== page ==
The Supreme Court on Tuesday asked the central government to engage with the Finance Commission on the issue of political parties inciting voters through giveaways, and consider whether it is possible to regulate it taking into account the money spent on gifts.
A bench headed by Chief Justice NV Ramana and made up of Justices Krishna Murari and Hima Kohli told Additional Solicitor General KM Nataraj, representing the central government, “please inquire with the Finance Commission. I will list that next week…what is the authority to start a debate…”
During the hearing, Judge Ramana asked lead attorney Kapil Sibal, who was present in the courtroom for another case, his views on a PIL questioning giveaways announced in polls by the political parties. The Chief Justice said: “Mr. Sibal is here as a senior parliamentarian. What is your opinion ? »
Sibal responded that gifts are a serious matter but difficult to control politically and that the Finance Committee, while allocating allocations to various states, should take them into account – the states’ debt, then the gifts. “The Center cannot be expected to give instructions,” Sibal said, adding that the Finance Commission is the competent authority to look into this matter. The bench said: ‘We direct the Government of India to seek instructions on this matter…’
The lawyer for the Election Commission of India argued that it had been ruled in previous judgments that a manifesto was part of a political party’s promises. The bench replied: “We are on freebies to bribe the electorate. Now, if you say this does not concern you, then what is the purpose of the Election Commission of India? The CIS lawyer suggested that the central government could pass a law to deal with the issue, but Nataraj suggested that it is the domain of the CIS.
The bench replied that in this scenario, it will record that the central government has no say in this, and asked, “Why is the Center reluctant to take a stand?”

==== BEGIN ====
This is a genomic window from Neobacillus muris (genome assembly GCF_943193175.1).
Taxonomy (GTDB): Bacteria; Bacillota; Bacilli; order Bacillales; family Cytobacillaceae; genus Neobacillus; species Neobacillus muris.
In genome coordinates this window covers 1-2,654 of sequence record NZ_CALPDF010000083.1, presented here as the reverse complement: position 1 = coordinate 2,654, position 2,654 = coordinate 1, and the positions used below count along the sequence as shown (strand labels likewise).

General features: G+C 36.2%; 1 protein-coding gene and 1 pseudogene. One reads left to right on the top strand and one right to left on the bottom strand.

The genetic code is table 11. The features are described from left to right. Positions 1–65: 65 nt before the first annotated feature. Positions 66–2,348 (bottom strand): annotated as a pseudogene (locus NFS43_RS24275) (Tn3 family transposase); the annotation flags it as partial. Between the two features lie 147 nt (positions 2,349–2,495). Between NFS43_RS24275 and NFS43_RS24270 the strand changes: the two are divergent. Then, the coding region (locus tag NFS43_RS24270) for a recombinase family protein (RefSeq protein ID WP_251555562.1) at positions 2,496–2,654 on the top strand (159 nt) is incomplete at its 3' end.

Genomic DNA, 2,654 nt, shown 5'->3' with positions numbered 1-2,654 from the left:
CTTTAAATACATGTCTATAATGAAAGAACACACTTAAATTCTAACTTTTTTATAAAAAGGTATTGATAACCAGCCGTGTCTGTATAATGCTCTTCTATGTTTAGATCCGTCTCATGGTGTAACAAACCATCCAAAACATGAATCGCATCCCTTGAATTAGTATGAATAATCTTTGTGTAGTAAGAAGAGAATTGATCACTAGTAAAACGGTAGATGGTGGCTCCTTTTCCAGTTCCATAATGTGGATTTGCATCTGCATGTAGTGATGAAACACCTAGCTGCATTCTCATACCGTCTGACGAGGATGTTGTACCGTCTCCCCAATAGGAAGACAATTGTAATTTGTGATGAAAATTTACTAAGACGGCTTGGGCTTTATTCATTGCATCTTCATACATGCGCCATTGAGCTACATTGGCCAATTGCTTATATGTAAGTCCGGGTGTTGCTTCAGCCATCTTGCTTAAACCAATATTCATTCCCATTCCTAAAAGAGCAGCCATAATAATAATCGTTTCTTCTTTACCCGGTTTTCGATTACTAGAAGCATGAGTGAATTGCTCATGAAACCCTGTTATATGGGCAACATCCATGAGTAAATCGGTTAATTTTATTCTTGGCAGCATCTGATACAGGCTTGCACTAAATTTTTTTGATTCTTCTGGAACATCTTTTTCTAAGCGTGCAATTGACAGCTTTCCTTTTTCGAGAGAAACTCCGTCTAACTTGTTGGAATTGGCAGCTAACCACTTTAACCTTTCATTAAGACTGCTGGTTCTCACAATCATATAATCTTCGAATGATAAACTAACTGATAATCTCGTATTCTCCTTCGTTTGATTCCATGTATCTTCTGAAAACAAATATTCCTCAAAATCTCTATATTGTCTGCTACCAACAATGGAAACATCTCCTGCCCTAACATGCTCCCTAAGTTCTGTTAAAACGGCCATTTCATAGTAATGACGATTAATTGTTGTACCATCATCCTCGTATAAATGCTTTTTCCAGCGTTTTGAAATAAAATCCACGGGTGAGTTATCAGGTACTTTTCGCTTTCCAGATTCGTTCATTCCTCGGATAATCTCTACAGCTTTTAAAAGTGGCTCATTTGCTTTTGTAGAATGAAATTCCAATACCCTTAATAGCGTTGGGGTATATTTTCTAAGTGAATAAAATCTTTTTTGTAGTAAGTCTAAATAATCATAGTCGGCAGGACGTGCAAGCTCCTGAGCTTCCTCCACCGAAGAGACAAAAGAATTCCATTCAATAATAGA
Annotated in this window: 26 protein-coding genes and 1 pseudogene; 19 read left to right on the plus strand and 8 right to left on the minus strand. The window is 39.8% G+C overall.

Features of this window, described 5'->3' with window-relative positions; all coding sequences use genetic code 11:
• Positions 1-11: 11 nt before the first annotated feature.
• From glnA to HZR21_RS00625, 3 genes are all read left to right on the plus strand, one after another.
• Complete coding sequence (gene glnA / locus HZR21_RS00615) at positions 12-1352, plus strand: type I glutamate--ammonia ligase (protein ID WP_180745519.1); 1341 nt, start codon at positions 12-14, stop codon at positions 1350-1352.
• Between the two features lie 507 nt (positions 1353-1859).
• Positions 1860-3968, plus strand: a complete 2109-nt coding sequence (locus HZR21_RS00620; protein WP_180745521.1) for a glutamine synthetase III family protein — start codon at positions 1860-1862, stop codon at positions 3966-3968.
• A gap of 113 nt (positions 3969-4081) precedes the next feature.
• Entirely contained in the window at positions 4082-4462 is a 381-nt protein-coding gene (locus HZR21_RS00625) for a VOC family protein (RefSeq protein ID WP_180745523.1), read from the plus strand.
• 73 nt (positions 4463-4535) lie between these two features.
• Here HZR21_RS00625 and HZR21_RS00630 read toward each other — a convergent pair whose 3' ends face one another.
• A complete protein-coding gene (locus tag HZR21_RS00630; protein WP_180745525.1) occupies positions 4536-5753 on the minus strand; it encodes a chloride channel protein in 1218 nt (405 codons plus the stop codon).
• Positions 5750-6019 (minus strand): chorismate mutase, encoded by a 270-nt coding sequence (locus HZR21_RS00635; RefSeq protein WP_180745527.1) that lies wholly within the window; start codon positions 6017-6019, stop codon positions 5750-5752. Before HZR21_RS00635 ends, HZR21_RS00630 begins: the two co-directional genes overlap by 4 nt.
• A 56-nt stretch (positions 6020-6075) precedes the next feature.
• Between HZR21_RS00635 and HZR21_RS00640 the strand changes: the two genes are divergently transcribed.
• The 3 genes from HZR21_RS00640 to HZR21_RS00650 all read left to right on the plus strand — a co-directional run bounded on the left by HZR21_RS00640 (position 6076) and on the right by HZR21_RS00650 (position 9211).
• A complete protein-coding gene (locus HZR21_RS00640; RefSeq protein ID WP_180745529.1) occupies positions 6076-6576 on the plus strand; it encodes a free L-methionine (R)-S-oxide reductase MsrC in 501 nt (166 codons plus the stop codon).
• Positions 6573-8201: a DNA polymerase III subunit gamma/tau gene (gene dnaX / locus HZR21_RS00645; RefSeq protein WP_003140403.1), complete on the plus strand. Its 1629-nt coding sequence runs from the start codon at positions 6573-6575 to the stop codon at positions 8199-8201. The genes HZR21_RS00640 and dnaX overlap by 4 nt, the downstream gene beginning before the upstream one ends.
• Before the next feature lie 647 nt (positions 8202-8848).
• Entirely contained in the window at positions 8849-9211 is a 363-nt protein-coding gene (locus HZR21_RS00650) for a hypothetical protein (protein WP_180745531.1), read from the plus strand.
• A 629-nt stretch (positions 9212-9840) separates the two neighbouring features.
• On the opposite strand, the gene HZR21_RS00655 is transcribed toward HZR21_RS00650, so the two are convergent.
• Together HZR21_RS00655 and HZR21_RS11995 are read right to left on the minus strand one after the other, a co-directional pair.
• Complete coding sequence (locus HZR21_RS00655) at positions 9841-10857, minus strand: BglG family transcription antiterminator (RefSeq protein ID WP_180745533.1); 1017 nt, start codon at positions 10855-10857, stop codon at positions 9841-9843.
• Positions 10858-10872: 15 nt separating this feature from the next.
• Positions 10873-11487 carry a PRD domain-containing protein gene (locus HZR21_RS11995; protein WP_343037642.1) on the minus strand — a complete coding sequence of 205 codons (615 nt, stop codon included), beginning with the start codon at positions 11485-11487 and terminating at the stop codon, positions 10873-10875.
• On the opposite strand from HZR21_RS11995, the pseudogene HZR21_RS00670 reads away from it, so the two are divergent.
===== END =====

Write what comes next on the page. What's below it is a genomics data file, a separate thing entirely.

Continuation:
The higher court was hearing a PIL from lawyer Ashwini Kumar Upadhyay against advertisements made by political parties to induce voters, through giveaways, during elections. During the hearing, Upadhyay claimed, “If I am a citizen of UP, I have the right to know how much debt we have…”
Upadhyay argued that the ECI should ban state and national parties from making such promises. After hearing arguments, the higher court scheduled the case for a rehearing next week.
In April this year, the ECI told the Supreme Court that the giving of gifts before or after the election was a political decision of the political party and that it could not regulate state policies and decisions. taken by the parties.
In an affidavit, the ECI said, “Giving/distributing gifts before or after elections is a political decision of the party concerned and whether such policies are financially viable or their adverse effects on the economic health of the state is a question this must be considered and decided by the voters of the State.
He further added, “The Electoral Commission cannot regulate state policies and decisions that may be taken by the winning party when it forms the government. Such action without enabling provisions in the law would be an excess of powers.
Upadhyay’s PIL claimed that the promise or distribution of irrational gifts from public funds before the polls undermines the roots of a free and fair election and vitiates the purity of the electoral process. The plea sought an instruction from the highest court to declare that the promise of irrational gifts, which are not for public purposes, from public funds before the election violates sections 14, 162, 266(3) and 282 of the Constitution.
The plea argued that a condition should be imposed on the political party that it would not promise or distribute irrational gifts from the public fund. The EC replied that this “could lead to a situation where political parties would lose their recognition even before displaying their electoral performance”. On January 25, the higher court had issued a notice of plea.